The giddiness over Jay Triano will have to wait.
There is much happiness for Triano. Words fail at describing the arc of his hoops odyssey that began long ago in Niagara Falls. For the people old enough to remember the glory days when Canadian ballers dreamed big dreams (thank you, Mike Hickey, your book is great), it must be a trip to see a disciple of Jack Donohue, a great Canadian even if his accent and birthplace said New York City, being one of the 30 men coaching a NBA team.
The resistance is twofold, eh. Hoser Nation has outgrown the First Canadian phenomena and (b) you have to look at the circumstances with the Raptors and Canada Basketball.
No doubt was a time when it would have been unthinkable that on some Sunday afternoon, there would be a NBA game in Toronto with one of our own coaching the home team, with a NFL game taking place right down the street. That era is long gone, thankfully. The point is that Jay Triano did not get this job because he's Canadian. His fellow coaches, in the NBA and in international basketball, one would hope, don't see him as Canadian. They see him as a coach who happens be Canadian.
The same feelings can be projected on to Douglas Coupland, Feist, Seth Rogen, O.J. Atogwe, the St. Louis Rams strong safety from Windsor who's likely going to the Pro Bowl, Jim Balsillie, or Ro Russell's Grassroots Canada program. They don't expect to be told they're "pretty good for a Canadian." They want to be the best — and still have people realize where they're from.
(Digression: Some people will say this is contradictory, coming from the biggest CIS fetishist around, but that's different. All I have ever wanted is for collegiate sports here to enjoy something like the attention that they do in the States. The Houston Chronicle, chron.com, for example, has five blogs dedicated to college football.)
That's what any of us should want. At the same time, you do want people to understand the realities of trying to make it in a creative or competitive enterprise when you're from, to update Mordecai Richler's phrase, the multicultural ghetto of the north. Opportunites are fewer and farther between in Canada, a country of 33 million people, living alongside a land of plenty of 300 million. We should realize that, given those odds, yes, Jay Triano coaching the Raptors is remarkable.
However, that Captain Canada routine is not patriotic. Realizing that it is not enough is patriotic. That is one way to segue into the current state of the Raptors and our national team program.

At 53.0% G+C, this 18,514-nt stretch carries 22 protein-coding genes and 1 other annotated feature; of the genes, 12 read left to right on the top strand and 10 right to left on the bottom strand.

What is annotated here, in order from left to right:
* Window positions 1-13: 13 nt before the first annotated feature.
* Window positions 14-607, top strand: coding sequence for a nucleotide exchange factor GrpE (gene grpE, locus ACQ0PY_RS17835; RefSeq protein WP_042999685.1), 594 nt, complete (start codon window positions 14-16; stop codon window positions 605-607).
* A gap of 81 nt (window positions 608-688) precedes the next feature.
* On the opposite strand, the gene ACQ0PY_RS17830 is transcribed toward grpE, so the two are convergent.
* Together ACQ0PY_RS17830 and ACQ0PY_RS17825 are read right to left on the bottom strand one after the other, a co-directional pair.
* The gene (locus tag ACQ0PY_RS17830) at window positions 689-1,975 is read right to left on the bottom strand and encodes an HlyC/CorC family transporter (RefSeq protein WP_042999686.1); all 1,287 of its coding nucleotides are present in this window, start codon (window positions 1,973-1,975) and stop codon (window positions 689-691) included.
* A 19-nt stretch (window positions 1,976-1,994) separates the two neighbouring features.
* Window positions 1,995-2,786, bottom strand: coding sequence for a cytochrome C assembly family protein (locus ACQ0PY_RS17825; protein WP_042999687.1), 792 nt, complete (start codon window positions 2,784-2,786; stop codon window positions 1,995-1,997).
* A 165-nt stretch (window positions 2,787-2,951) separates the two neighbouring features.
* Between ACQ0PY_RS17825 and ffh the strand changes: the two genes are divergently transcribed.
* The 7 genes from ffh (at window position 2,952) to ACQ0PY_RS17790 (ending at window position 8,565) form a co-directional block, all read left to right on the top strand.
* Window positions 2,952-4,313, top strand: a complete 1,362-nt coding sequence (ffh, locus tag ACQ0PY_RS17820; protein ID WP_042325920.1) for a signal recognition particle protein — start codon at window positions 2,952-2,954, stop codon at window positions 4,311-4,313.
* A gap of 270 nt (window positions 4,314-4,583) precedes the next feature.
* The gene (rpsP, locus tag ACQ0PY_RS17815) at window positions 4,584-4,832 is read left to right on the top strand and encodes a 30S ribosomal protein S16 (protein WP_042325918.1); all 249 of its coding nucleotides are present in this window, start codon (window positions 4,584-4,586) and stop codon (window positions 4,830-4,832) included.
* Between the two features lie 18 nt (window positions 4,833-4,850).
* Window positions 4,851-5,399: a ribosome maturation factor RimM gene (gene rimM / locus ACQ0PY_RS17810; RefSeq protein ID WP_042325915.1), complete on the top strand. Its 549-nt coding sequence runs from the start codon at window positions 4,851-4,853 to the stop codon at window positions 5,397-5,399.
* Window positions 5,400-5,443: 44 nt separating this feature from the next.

At this hour, Triano just become the first Canadian to coach a NBA game on Canadian soil when the Raptors tip off vs. the Portland Trail Blazers. Of course, as you know, the Blazers boast Brandon Roy, whom Bryan Colangelo had available to him when he drafted Andrea Bargnani No. 1 overall two seasons ago. The wisdom of drafting Bargnani is starting to advertise itself a whole lot better, but as greater minds have already noted, Roy plays shooting guard, which is the Raps' biggest weakness in Year 3 of the Great Raptor Redesign.
The Raptors, as Newsday noted today, could have had Mike D'Antoni as coach if Colangelo had acted quicker with Sam Mitchell. They probably need to make a trade like yesterday (seriously, if they could have Steve Nash, why not?).
(About Smitch ... it was tempting to say that the same casual fans who are interested that the Raptors have a Canadian coach are the same ones who said, "but wasn't he coach of the year?" when you would expound on why Mitchell needed to go. It just seemed cruel.)
There's a lot of uncertainly over where the Raptors are headed, not to mention their place in the Canadian sportscape (although, does it really matter if they don't have much footprint outside Southern Ontario? Toronto is 6 million people, that's plenty big enough). If we had a federal broadcast regulator with any teeth or a federal government that wasn't completely dysfunctional — and gets away with being dysfunctional because Canadians don't care — Raptors fans might actually be able to see all of the team's games on TV.
Anyone who's remotely acquainted with Canada's fortunes over the years in international basketball also knows about being teased, about dreaming of things that never were. Canada will likely face a tough road trying to qualify for the 2010 worlds and the 2012 London Olympics.
It's in million-times-better place than it was when Triano was fired from the national team in '04, but there's still a lot of work to be done. If you're looking to impress friends and win drinks at cocktail parties, you should start mentioning Ettore Messina as a possible coach for either the Raps or Canada — it just sounds impressive, not that anyone will remember when you're proven right.
To sum up, yes, one should happy this is happening, but keep your eyes open. Of course, one hopes when all is said and done, Jay Triano has done more to put Tillsonburg and Niagara Falls on the map than Stompin' Tom Connors and the Falls themselves.
Donohue would be proud as his student makes history (Steve Simmons, Sun Media)
New Toronto coach hoped for Stockton's spot (Jody Genessy, Deseret News)
Fast Break (Paul Jones, sportsnet.ca)
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